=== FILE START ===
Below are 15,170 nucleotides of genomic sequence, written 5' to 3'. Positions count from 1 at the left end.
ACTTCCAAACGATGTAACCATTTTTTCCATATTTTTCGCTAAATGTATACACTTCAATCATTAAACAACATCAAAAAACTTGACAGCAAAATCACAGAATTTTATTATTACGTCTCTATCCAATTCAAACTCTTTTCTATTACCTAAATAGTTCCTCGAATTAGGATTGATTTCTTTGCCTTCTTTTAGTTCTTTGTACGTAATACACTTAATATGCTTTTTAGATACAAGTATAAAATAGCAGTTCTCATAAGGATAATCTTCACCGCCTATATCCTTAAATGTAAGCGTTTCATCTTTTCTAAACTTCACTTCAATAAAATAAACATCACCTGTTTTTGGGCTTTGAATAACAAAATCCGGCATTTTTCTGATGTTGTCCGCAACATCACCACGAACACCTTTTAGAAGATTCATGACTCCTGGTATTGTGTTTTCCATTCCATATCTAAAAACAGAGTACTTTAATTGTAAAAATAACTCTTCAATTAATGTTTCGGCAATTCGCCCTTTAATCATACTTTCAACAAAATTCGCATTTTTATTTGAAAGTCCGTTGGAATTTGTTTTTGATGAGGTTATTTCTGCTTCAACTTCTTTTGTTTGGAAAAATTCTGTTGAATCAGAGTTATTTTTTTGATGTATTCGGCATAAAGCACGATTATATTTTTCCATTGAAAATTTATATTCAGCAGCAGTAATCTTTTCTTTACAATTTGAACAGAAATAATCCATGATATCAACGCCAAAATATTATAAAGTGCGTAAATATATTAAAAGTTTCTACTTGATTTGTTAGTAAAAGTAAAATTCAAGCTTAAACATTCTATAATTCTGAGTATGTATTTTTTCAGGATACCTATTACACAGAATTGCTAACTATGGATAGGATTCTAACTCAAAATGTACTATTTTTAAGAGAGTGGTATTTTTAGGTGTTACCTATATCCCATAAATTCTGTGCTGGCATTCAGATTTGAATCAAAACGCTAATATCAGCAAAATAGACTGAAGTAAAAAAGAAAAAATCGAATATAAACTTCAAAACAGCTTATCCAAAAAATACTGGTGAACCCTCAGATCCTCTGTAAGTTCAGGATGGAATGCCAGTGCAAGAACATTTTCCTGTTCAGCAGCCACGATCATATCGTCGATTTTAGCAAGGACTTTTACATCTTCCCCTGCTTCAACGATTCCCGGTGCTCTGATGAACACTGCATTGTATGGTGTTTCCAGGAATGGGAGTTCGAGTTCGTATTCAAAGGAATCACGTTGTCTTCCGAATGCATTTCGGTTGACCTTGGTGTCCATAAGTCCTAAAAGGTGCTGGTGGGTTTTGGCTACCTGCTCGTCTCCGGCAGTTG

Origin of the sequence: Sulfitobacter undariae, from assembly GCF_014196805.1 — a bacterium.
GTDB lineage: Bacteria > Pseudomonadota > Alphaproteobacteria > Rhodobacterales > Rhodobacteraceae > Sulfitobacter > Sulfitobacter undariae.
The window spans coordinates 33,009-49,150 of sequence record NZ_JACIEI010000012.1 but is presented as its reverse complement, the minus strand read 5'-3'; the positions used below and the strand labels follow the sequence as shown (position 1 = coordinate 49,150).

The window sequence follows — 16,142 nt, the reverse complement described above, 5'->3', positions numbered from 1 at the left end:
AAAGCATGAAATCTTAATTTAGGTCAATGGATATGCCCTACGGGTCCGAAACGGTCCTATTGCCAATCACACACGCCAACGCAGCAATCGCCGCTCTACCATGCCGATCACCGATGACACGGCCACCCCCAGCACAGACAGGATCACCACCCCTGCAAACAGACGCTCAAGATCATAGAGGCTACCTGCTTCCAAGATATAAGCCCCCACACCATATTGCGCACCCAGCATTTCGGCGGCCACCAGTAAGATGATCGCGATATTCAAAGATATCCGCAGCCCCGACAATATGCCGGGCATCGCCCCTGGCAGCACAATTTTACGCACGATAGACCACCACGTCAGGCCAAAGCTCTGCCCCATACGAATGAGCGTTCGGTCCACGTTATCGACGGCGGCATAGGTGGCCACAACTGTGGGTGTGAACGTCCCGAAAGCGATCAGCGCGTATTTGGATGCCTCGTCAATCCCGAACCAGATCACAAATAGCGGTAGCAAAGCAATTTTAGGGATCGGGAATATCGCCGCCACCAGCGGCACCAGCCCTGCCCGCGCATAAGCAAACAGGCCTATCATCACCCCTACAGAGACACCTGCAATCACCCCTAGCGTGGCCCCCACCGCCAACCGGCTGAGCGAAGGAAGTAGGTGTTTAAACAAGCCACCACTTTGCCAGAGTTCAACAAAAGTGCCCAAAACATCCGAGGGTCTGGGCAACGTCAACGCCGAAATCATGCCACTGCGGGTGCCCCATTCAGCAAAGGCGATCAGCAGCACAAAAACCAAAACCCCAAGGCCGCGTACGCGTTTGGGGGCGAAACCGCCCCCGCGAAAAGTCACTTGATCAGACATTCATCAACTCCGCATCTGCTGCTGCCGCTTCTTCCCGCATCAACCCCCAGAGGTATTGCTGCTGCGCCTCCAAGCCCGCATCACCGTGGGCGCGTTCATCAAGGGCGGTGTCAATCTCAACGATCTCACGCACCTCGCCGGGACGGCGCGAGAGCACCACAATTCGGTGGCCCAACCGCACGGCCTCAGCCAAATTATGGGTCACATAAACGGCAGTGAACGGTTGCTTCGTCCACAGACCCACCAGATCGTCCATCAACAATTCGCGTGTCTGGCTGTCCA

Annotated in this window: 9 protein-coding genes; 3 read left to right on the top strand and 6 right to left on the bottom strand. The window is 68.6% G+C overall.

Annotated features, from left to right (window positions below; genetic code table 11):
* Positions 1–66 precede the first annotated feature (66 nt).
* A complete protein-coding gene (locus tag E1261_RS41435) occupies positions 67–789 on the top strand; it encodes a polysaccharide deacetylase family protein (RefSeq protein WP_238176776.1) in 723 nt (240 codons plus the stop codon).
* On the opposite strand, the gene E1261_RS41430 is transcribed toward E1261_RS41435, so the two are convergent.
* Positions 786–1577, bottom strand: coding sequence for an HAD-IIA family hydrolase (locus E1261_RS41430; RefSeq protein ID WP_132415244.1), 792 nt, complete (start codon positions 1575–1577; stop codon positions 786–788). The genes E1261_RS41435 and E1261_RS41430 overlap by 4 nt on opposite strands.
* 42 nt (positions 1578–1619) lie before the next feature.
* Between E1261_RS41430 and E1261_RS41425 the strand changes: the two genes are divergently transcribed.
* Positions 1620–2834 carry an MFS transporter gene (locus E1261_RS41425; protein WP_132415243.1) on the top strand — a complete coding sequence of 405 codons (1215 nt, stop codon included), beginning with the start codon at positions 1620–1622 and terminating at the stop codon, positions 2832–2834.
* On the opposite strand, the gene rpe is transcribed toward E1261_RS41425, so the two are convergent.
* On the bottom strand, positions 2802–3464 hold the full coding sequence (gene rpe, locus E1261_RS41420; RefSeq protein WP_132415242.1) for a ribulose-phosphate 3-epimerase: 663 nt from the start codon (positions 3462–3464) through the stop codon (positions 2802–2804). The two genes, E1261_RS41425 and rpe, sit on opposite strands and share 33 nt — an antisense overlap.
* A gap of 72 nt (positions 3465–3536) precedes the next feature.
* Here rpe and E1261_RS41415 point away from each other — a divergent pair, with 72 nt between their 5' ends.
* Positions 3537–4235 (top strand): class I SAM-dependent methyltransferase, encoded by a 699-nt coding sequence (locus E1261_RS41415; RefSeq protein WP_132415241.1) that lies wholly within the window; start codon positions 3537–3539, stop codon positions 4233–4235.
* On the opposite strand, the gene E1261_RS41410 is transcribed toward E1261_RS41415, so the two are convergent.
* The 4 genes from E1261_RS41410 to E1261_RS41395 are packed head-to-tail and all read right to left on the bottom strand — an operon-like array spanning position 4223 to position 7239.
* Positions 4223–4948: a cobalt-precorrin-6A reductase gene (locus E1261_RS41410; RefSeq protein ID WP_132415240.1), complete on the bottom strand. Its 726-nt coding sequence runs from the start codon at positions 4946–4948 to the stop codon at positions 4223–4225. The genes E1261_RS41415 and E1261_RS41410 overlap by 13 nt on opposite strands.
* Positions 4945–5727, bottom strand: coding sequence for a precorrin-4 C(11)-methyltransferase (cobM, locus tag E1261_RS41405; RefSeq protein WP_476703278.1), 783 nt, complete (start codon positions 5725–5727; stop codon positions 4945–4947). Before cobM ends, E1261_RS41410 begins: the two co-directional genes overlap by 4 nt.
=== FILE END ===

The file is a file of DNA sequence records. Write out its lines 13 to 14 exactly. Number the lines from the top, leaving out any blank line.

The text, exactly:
* Positions 786–1577, bottom strand: coding sequence for an HAD-IIA family hydrolase (locus E1261_RS41430; RefSeq protein ID WP_132415244.1), 792 nt, complete (start codon positions 1575–1577; stop codon positions 786–788). The genes E1261_RS41435 and E1261_RS41430 overlap by 4 nt on opposite strands.
* 42 nt (positions 1578–1619) lie before the next feature.